A beaming Brad Jenkins at the opening of the Collaborative Center for Emerging Technologies in August, 2012
Not many people get the liberty to develop a manufacturing training facility and show it off to the federal Secretary of Labor.
Brad Jenkins did just that in September 2012, when U.S. Secretary of Labor Hilda Solis visited the Clearwater Campus to announce $500 million worth of federal workforce training grants.
As part of her visit, Solis toured the $1.2 million Collaborative Center for Emerging Technologies, a training facility that Jenkins helped develop as an open manufacturing factory and work environment. The building is the crowning achievement of Jenkins’ 40-year career at St. Petersburg College.
Jenkins will retire this month and be honored at the Board of Trustees meeting Jan. 20.
“Forty years is a long time,” said Jenkins, who began his career at SPC as a full-time instructor and is departing as Associate Dean of the Engineering Technology and Building Arts Department. “I’ve got my fingerprints on a lot of things.”
Meeting the needs of the manufacturing industry
Since Jenkins was named program director of Engineering Technology and Building Arts in 1979, more than 1,800 students have earned certificates and degrees under him.
Over the past three years, enrollment in manufacturing programs at SPC has climbed 20% thanks in part to federal and state workforce training grants the college has received.
The workforce grants and training at the CCET help meet a growing skills gap that leaves thousands of manufacturing jobs unfilled each year. Through the career training program announced by Secretary Solis, St. Petersburg College and partnering colleges received a $15 million grant to build the Florida TRADE Consortium, a statewide training system for advanced manufacturing jobs in high demand.
Over the years, manufacturing has evolved dramatically and now relies heavily on advanced technologies and automation, requiring specialized training. Jenkins wanted such training to take place in the CCET with “everything out in the open like an actual manufacturing floor” so it was realistic. He was given carte blanche to build and equip the workforce training center as he saw fit.
“Can you believe I got that chance?” quipped Jenkins. “Not many people get that sort of deal. We’ve got a unique situation here that worked out pretty well.”
Now, companies frequently visit the CCET, as they look to relocate to the Tampa Bay area and train a new workforce. The name, Collaborative Center for Emerging Technologies, was inspired by the large role the college plays in working with employers.
“I looked at a lot of other facilities in the state that had advanced manufacturing in the name, but this made more sense because we work so closely with industry and local partners,” said Jenkins, who has also built working relationships with the National Science Foundation.
In fact, Jenkins served as co-principal investigator for two NSF grant initiatives: the Florida Advanced Technological Education (FLATE) Center and the Scholarships in Science, Technology, Engineering, and Mathematics (S-STEM). While at SPC, he also helped secure and administer nine other major workforce training grant programs from various agencies.
Jenkins was named the 2012 Educator of the Year by the National High Impact Technology Exchange Association for his work on developing SPC’s Associate of Science degree in Engineering Technology. The first of its kind in Florida, the degree serves as a national model and has been adopted by 10 other colleges in the state.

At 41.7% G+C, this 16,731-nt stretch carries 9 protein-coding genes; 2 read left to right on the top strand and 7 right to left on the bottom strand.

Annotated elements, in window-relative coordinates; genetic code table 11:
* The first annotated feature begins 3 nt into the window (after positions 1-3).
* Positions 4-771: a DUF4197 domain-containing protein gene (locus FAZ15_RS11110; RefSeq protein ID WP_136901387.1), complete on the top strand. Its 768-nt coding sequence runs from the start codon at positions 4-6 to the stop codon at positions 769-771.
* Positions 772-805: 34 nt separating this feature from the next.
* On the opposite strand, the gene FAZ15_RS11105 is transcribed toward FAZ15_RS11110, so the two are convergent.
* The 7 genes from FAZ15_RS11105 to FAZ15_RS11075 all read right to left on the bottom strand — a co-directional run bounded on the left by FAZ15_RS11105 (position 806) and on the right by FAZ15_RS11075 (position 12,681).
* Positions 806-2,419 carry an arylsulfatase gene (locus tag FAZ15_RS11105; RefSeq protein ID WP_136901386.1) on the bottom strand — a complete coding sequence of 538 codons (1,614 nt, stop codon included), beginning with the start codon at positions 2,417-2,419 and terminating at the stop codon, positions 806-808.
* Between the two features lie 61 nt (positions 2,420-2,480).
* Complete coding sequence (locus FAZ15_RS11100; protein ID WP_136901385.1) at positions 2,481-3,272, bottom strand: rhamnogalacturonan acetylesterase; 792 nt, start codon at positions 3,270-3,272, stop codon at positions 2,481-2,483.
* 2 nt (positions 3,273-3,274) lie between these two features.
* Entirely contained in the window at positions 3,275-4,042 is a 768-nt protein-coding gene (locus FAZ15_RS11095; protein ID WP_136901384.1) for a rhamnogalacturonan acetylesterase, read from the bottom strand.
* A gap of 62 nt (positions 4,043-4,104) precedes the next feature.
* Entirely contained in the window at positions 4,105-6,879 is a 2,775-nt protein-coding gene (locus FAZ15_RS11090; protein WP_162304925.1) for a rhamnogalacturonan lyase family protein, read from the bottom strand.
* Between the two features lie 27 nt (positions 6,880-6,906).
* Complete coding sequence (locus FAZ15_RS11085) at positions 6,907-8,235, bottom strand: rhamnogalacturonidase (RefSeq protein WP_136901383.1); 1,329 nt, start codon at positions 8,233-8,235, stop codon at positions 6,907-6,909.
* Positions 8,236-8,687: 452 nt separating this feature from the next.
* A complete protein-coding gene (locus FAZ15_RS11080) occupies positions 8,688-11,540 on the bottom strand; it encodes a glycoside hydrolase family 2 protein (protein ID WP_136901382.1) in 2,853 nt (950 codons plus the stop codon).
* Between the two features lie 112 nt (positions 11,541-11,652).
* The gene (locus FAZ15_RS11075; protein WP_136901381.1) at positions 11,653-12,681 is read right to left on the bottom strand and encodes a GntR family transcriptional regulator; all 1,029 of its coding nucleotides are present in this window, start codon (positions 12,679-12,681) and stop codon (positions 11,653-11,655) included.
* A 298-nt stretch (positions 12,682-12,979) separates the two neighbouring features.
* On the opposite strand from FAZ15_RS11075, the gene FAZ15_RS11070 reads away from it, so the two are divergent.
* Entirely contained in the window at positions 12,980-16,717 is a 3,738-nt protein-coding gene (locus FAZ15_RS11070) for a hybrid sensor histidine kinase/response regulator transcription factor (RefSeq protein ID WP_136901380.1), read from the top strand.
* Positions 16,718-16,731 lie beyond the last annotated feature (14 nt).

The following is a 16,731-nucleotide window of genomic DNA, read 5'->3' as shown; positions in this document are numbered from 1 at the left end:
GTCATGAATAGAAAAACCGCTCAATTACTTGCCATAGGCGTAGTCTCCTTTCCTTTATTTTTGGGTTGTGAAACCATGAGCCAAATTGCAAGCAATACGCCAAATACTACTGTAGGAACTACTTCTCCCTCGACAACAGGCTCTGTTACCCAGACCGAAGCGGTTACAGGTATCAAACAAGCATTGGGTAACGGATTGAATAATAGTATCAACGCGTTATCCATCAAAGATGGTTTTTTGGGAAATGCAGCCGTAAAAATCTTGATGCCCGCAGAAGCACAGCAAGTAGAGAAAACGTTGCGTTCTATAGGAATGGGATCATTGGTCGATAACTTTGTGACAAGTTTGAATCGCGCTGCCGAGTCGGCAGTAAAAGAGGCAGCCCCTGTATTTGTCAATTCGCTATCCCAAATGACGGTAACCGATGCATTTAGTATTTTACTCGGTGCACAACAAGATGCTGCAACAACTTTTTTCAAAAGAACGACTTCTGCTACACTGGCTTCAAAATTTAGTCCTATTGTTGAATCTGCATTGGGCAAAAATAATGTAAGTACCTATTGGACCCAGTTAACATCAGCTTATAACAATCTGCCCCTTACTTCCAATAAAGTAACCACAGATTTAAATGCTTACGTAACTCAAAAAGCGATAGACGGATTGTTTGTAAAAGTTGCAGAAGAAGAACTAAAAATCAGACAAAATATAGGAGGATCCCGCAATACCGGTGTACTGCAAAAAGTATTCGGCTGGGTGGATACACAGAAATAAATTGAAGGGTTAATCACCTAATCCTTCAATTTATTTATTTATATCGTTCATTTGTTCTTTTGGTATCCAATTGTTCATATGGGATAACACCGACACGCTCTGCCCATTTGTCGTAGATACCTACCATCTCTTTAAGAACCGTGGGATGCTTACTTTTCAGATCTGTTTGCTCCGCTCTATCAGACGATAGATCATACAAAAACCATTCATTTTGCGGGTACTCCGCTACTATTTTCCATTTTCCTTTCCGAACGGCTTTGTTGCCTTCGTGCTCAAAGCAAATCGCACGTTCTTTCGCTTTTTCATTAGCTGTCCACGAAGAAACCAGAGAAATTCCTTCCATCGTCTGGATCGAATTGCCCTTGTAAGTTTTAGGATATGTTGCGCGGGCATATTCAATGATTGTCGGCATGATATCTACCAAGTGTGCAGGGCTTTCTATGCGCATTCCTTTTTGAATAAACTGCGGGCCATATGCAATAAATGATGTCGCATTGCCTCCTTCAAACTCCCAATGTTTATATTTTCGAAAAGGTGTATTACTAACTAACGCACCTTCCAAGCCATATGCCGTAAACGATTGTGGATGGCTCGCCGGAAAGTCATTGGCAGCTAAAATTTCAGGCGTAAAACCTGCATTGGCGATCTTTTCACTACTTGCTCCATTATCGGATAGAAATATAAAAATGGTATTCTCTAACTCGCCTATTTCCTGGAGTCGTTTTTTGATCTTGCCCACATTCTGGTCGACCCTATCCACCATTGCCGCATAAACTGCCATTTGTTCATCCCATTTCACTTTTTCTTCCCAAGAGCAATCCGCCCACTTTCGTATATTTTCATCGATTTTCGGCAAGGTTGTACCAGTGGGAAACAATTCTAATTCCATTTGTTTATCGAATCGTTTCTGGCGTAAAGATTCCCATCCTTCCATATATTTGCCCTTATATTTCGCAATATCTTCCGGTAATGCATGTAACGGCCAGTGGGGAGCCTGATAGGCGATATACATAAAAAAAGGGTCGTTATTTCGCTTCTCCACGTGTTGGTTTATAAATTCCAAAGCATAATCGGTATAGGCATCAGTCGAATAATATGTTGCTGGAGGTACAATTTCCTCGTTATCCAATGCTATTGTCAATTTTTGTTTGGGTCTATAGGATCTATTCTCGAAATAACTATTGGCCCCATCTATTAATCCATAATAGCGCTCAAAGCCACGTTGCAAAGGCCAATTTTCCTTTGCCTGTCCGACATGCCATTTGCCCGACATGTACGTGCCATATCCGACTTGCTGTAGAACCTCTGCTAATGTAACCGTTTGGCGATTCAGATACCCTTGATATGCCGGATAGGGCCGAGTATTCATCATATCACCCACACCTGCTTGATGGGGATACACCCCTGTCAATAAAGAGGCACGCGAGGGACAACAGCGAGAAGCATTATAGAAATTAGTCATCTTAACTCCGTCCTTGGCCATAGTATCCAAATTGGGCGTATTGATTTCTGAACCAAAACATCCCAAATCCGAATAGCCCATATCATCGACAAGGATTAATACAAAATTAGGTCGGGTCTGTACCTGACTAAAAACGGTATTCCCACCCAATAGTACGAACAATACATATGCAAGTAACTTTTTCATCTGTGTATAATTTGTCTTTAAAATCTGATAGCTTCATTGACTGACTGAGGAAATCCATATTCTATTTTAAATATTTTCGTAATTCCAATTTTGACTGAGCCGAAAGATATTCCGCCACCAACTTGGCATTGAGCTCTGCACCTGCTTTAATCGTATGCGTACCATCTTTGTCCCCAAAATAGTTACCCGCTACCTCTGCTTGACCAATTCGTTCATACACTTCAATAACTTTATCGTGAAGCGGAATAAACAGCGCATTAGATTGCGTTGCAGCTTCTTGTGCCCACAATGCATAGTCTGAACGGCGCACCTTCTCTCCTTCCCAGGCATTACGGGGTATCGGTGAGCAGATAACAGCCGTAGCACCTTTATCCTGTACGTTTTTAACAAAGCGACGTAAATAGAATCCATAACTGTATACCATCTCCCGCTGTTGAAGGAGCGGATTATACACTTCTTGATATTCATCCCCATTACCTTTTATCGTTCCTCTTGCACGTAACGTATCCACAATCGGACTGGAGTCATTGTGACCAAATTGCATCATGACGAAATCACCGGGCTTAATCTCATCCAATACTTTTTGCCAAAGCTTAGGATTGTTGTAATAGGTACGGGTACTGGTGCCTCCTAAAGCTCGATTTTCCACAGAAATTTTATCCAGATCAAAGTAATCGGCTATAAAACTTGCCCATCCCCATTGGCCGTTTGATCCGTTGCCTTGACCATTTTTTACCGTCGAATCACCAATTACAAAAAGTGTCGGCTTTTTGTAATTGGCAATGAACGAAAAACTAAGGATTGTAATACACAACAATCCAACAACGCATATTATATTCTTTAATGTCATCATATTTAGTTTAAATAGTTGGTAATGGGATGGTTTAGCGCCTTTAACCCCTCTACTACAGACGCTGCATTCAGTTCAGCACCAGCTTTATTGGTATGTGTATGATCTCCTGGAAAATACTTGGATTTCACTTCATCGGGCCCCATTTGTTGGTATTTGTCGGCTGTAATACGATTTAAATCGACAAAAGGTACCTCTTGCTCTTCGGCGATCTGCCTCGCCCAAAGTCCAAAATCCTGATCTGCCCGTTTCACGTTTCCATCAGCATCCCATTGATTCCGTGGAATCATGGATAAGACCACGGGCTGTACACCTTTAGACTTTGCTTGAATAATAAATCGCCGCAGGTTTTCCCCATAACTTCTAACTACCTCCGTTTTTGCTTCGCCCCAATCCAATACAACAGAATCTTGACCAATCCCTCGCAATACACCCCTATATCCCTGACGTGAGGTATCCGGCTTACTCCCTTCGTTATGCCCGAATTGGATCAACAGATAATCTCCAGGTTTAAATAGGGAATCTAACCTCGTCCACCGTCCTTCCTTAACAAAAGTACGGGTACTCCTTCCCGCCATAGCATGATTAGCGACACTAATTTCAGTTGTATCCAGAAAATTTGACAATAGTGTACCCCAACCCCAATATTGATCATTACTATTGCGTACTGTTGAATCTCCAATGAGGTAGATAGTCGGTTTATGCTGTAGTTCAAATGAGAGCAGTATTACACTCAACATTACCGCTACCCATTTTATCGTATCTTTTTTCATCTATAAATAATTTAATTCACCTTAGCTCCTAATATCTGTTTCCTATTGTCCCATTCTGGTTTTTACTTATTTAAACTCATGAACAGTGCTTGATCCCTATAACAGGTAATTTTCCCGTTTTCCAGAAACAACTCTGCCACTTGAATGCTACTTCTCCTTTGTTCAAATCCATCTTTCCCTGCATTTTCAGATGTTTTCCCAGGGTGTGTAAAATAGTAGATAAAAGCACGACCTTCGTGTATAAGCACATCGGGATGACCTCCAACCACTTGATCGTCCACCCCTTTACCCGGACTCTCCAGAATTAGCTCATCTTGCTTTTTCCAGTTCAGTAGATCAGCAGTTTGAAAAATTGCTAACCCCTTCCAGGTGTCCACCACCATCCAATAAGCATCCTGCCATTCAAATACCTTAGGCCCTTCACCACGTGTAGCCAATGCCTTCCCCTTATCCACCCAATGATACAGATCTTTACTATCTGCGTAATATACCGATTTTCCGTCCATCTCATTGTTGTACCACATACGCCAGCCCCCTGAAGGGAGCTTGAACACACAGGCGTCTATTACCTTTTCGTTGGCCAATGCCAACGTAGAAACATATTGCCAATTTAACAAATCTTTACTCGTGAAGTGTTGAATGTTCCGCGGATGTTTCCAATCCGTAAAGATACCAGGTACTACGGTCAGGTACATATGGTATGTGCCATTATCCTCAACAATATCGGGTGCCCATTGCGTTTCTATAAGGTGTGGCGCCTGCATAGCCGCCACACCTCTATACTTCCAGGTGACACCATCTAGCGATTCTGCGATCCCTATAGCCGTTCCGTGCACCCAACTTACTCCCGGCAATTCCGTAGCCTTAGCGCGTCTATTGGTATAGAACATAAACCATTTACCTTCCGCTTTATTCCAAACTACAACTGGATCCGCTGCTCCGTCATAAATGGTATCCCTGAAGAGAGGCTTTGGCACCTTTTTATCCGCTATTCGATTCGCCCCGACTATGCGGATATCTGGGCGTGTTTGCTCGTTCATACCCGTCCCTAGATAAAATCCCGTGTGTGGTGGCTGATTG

“The higher education community across the state as well as business and industry leaders respect Brad as one of the premier technology educators,” said Clearwater Provost Stan Vittetoe. “His work has ranged from telecommunications to manufacturing and biomedical electronics. He has been at the forefront of technology education for many years, and has been recognized by national organizations for his contributions in this area. In addition to his teaching responsibilities Brad has led numerous state and federal grants on behalf of the college and has insured that SPC would remain on the leading edge of technology.”
Through his extensive industry connections, Jenkins has personally helped dozens of students land jobs. To Jenkins, giving people real skills is what makes the difference and has made his time at SPC so gratifying.
“You feel like you are giving somebody something to live on, that’s much better than $8 an hour,” Jenkins said. “You give them a career and a way to advance. You won’t necessarily make $20 an hour right when you leave us, but you will have the skills to work your way up.”
In retirement, Jenkins looks forward to spending more time with his grandchildren. His first granddaughter was born six months ago to a family that is vastly outweighed by boys, by a measure of 8 to 1.
He also plans to travel and continue his work with the NSF to bring more colleges into the fold of grants and workforce training programs.
“Brad took me under his wing when I first started with the college five years ago,” said Gary Graham, director of the Florida TRADE Consortium. “We both had a manufacturing background and were able to speak “manufacturing”. He is a wonderful colleague, mentor, and friend. SPC will miss his tremendous knowledge and expertise.”
Jenkins prior to the opening of the CCET
Jenkins discusses details of the opening of the CCET with Florida Colleges Chancellor Randy Hanna.
Jenkins demonstrates a 3-D printing model with former Labor Secretary Hilda Solis.
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